Clearly - as Ewar has pointed out - Mubarak couldn't handle my criticism of his regime and has quit.* One can only hope that another plutocratic tyrant, one Paul Uppal MP, is next to fall.
Slightly more seriously, it is a great day, and hopefully lays to rest the Western prejudice that only white Europeans are capable of democracy. On the other hand, we need to be realistic. Mubarak has handed power over to the army, which is seemingly split. It is essentially an army coup, and Suleiman, the Vice-President and a torture of the first water, is still on the scene. On the whole, armies like power and don't relish relinquishing it. Even in the UK, the Commonwealth was weakened by the army's refusal to allow the Republic to become a democracy. I can think of very few military coups which have led to democracy: Portugal's fascist dictatorship fell in the Carnation Revolution of 1975 after a group of democratically-aligned army officers staged a coup in six peaceful hours (sticking carnations in their gun barrels to signify their peaceful intentions), transferring power to the first democratic government in 40 years after a single year of stabilisation.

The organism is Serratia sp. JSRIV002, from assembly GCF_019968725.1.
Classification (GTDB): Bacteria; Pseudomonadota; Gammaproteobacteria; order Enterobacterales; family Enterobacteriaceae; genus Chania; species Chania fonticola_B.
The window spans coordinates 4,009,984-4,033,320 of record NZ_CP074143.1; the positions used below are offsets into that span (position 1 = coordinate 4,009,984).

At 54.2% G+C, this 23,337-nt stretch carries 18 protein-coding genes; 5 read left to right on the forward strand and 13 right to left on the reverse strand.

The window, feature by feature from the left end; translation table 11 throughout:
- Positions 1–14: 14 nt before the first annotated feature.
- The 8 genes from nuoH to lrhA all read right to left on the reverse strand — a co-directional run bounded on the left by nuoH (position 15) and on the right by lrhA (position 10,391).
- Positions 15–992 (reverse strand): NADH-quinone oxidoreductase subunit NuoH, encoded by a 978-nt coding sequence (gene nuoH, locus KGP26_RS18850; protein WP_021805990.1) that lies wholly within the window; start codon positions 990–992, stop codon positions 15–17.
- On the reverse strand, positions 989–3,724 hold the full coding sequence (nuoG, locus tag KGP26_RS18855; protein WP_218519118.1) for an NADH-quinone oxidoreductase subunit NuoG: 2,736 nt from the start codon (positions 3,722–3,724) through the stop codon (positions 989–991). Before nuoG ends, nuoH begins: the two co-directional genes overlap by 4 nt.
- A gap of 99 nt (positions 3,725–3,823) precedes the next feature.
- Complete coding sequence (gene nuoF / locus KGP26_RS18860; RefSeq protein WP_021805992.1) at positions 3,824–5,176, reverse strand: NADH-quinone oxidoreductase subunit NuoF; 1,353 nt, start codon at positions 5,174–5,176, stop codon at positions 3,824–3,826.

I hope - but doubt - that this will happen in Egypt. The only sure prediction is that predictions will all be wrong. The military is embedded in the economy and in power - it won't give up easily, though it may allow a 'managed democracy' to emerge, as in Russia. Israel, the US and other international bodies will be pursuing their own interests, as will be every faction in Egyptian politics. That's the joy of it though: we can encourage and hope, but we can't dictate the future. It's a messy and joyful business.
*OK, some Egyptians may have helped.